In Fourie v Le Roux & Ors – Lawtel 24.1.07 the appellant had applied without notice for a freezing order. The respondents applied to have it set aside and the court acceded to the application having concluded that ‘the court had no jurisdiction to grant a freezing order in circumstances where the applicant had no intention of issuing proceedings immediately or almost immediately.’ The decision was upheld on appeal and the appellant appealed against that ruling.
The House of Lords held that the judge had had jurisdiction, in the strict sense, to grant an injunction against the respondents. Both had been within the territorial jurisdiction of the court at the time that the freezing order was made and both had, shortly after the making of the freezing order, been served with an originating summons in which relief in the form of a freezing order had been sought. Section 25 Civil Jurisdiction and Judgments Act 1982, as extended by the Civil Jurisdiction and Judgments Act 1982 (Interim Relief) Order 1997, was to enable the High Court "to grant interim relief" in relation to "proceedings" that had been or were about to be commenced in a foreign jurisdiction, for example, South Africa. The real issue, however, was whether it had been proper, in the circumstances as they stood at the time that the judge made the freezing order, for him to make it. That issue involved an examination of the restrictions and limitations that had been placed by a combination of judicial precedent and rules of court on the circumstances in which the injunctive relief in question could properly be granted. It was very difficult to visualise a case where the grant of a freezing order, made without notice, could be said to have been properly made in the absence of any formulation of the case for substantive relief that the applicant for the order intended to institute. In the circumstances as they stood before the judge, the protection for the defendant that ought to be associated with the grant of a without notice freezing order had been absent. The protection ought to include directions about the institution of proceedings for substantive relief, yet no such directions had been given. The deputy judge had therefore been entitled to discharge the freezing order.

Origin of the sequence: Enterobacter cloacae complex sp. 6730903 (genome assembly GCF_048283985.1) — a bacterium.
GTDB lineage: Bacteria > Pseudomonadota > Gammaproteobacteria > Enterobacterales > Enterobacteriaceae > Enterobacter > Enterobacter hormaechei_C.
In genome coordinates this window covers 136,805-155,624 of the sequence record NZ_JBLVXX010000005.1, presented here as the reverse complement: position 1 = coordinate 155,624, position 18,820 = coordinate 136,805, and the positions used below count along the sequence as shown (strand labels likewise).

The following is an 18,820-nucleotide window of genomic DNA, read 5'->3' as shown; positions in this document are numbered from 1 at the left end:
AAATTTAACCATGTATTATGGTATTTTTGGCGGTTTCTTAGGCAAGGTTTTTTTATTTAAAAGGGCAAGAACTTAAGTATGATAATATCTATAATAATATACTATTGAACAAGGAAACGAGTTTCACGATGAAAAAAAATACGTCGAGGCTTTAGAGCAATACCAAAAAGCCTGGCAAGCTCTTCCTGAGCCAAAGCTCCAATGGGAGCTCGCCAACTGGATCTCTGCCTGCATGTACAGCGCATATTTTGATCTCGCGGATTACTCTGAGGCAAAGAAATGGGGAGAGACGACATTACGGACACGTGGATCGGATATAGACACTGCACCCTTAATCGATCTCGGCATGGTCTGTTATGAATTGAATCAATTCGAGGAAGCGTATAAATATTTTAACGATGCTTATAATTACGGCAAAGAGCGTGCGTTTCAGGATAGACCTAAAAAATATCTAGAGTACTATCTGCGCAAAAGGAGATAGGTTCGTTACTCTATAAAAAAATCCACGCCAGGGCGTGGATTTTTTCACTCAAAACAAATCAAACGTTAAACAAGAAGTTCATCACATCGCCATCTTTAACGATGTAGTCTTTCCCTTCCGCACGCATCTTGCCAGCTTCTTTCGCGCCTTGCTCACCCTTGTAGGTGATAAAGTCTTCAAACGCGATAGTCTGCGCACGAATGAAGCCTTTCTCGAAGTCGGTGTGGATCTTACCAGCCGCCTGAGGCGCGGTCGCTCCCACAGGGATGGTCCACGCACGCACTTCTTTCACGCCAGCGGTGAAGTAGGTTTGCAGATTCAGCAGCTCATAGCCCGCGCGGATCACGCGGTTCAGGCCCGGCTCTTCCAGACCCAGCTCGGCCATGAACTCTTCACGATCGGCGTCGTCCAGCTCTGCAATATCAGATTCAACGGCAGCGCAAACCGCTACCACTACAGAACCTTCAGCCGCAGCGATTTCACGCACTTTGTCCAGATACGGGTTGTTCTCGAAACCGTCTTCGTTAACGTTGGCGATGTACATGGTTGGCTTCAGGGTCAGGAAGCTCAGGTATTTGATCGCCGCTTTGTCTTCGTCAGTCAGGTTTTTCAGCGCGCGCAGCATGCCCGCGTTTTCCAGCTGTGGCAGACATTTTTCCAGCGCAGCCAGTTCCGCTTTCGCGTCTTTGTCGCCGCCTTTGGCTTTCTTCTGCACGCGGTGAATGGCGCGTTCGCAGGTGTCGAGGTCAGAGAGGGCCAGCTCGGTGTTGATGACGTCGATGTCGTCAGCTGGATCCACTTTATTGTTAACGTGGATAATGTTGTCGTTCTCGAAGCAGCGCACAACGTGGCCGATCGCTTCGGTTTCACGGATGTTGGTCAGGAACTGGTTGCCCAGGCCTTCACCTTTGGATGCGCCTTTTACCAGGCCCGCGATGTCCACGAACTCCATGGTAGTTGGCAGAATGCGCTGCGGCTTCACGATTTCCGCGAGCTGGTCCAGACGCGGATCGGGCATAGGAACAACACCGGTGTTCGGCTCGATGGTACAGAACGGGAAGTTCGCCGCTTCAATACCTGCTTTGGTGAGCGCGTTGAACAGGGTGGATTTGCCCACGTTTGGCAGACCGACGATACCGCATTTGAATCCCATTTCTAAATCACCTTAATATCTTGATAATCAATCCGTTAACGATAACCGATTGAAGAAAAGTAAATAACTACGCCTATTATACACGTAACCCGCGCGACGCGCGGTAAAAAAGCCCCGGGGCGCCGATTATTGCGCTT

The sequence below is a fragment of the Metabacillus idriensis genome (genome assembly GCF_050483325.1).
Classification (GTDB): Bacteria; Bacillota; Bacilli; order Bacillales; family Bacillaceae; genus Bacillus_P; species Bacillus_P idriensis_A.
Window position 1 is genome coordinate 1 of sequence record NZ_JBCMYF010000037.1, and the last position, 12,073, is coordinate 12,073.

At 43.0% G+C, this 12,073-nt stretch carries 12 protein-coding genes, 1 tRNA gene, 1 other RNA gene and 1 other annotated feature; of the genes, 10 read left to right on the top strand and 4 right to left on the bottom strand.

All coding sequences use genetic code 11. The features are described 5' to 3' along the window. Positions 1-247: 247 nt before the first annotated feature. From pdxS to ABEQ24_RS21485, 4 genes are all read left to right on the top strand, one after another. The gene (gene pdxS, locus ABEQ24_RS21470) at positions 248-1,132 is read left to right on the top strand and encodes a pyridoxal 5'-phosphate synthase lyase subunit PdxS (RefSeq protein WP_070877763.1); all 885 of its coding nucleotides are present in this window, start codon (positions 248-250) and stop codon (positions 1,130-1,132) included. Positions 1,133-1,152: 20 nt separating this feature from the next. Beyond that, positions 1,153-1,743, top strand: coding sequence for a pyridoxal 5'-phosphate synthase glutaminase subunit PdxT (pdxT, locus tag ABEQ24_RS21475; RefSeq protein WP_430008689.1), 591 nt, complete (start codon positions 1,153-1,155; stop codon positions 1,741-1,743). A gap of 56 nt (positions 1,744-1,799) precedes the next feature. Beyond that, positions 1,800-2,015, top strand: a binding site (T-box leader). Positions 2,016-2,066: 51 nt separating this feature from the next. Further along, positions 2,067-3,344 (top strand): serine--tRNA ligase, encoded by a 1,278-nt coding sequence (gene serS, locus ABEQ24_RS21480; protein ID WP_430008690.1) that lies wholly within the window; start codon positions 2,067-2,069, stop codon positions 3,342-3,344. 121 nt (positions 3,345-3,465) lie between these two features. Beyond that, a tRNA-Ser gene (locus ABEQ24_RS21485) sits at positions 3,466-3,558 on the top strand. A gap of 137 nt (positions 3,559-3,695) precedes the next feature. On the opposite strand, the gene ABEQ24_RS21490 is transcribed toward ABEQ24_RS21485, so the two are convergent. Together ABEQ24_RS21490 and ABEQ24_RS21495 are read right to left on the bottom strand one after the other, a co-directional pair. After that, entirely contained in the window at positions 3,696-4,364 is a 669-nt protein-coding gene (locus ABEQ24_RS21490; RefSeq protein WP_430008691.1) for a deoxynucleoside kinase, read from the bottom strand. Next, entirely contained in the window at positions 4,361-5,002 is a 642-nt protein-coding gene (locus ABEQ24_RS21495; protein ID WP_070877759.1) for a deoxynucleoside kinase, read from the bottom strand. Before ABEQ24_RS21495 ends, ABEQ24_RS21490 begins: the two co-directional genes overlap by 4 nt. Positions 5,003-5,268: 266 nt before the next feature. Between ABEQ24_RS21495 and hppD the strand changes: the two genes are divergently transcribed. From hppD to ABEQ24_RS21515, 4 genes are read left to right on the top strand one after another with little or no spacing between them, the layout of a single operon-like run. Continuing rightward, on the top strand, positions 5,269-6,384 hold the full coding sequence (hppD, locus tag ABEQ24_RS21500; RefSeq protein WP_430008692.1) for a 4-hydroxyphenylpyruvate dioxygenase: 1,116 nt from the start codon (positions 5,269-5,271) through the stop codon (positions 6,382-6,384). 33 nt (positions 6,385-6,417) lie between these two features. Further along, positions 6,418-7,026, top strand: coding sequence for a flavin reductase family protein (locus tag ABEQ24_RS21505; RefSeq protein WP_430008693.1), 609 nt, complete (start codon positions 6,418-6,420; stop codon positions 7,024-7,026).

There was one dissenting judgment on the issue of indemnity costs. Although the majority found that it was difficult to identify why the procedural deficiencies of the application for the freezing order should have warranted an indemnity costs order against the appellant, they held that it was not appropriate to interfere with the decision of the lower courts. The dissenting lawlord held that an award of costs on the indemnity basis would not be justified unless the conduct of the paying party could be said in some respect to have been unreasonable and that it was not possible to detect anything in the appellant's conduct that had been unreasonable in the relevant sense.